The story begins on Dec. 14th, when he was photographed at a Belgrade basketball game with someone who later tested positive to Covid. After his first visa was cancelled, his lawyers filed an affidavit in Australian federal court stating that he took a P.C.R. He received a positive test at 8 in the morning.
He stated that he took a rapid blood test the next day to confirm his results. He attended a Belgrade junior tennis ceremony, where photographs show him without a mask and posing near children.
Later that day (Dec. 17), Mr. Djokovic revealed that he had learned about his positive P.C.R. Test result. However, he did not enter 14 days of isolation as required by the Serbian government. On Dec. 18, he gave a media interview and took photos at his Belgrade tennis club. He later said he knew he was Covid-positive, calling it an “error of judgment” to follow through with the interview but saying he had felt “obliged” to.
The journalists involved claimed that they were never told by Mr. Djokovic that he was positive.
Although he has a history of dismissive stances against the pandemic, and sometimes petulant outbursts in court, his behavior following a positive test seems like what really set the world ablaze.
One thing was refusing to be vaccinated. But withholding the knowledge that he was infected?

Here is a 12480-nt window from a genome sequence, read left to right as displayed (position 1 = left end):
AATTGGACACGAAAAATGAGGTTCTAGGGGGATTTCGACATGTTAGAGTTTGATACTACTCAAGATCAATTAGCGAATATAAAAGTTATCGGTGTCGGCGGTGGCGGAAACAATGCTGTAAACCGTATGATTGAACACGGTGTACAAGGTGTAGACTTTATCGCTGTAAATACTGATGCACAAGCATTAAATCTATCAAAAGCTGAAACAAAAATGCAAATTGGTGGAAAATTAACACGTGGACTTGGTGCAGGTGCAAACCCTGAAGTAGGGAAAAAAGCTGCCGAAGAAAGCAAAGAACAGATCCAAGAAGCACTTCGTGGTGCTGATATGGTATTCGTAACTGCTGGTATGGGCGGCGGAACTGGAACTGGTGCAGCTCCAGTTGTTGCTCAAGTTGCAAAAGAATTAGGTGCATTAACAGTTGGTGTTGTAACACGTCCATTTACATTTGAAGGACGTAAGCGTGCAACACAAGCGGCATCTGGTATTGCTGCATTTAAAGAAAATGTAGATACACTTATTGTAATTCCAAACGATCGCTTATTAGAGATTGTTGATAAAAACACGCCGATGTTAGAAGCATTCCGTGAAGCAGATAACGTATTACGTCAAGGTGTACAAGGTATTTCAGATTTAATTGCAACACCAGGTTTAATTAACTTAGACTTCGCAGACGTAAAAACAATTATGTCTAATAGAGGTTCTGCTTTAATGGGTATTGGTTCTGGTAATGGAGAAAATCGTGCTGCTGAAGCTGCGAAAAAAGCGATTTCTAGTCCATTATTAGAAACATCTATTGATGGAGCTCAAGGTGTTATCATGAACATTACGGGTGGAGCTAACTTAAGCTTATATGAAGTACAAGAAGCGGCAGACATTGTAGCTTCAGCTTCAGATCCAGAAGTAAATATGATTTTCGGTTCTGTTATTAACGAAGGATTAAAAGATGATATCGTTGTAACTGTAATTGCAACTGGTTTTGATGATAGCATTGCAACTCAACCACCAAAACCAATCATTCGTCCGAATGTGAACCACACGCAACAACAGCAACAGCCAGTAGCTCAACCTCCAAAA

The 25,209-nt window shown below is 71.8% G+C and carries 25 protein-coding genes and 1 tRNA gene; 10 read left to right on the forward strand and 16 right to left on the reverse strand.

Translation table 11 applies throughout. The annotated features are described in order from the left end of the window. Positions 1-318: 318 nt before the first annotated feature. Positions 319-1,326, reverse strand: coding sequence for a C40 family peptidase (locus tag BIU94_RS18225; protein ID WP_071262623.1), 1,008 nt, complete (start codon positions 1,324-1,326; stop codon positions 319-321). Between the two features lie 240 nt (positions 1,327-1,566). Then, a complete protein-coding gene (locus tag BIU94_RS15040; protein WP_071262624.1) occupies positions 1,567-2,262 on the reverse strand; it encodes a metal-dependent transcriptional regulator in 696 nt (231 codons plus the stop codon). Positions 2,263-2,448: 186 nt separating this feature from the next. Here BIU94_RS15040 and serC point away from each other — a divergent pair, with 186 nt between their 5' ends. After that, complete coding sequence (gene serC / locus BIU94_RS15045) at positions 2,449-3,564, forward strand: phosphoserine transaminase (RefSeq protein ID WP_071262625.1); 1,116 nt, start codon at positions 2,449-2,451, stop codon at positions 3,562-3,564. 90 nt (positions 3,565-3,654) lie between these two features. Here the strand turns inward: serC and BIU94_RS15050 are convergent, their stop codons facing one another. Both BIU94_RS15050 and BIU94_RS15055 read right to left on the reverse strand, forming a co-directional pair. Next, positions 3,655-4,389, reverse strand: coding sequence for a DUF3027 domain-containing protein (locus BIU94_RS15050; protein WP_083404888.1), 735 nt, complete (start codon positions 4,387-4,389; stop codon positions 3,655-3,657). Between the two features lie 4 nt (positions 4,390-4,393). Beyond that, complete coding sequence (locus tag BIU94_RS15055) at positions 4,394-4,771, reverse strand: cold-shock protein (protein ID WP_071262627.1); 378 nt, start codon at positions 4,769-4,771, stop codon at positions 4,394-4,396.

“For him to do that photo shoot because he didn’t want to disappoint somebody — are you kidding me?” Martina Navratilova said on Australian morning television this week.
“I would be staying home, and you couldn’t pull me out of the house for anything.”
Many Australians saw in Mr. Djokovic’s actions both dishonesty and a disregard for others. Many wondered if he had actually tested positive, given the timing of his exemption from vaccination. They could smell his arrogance and found it unacceptable, especially at this stage in the pandemic.
The community spirit that has defined the country’s virus response — with people grinding through lockdowns and longing for family as borders slammed shut, only to then rush out for vaccines — is in an uncertain place at the moment.
Omicron is on the rise, and Australians are experiencing more deaths per day than ever since Covid. They want the wave’s end. They desire continued solidarity.
Prime Minister Scott Morrison sought to exploit that urge when he pounced on Mr. Djokovic’s first visa cancellation, tweeting barely an hour after it happened on Jan. 6 that “rules are rules.”
After the second visa cancellation was made public, he reiterated the point on Friday evening, four days after the procedural grounds had been restored by a judge.
“Australians have made many sacrifices during this pandemic, and they rightly expect the result of those sacrifices to be protected,” he said.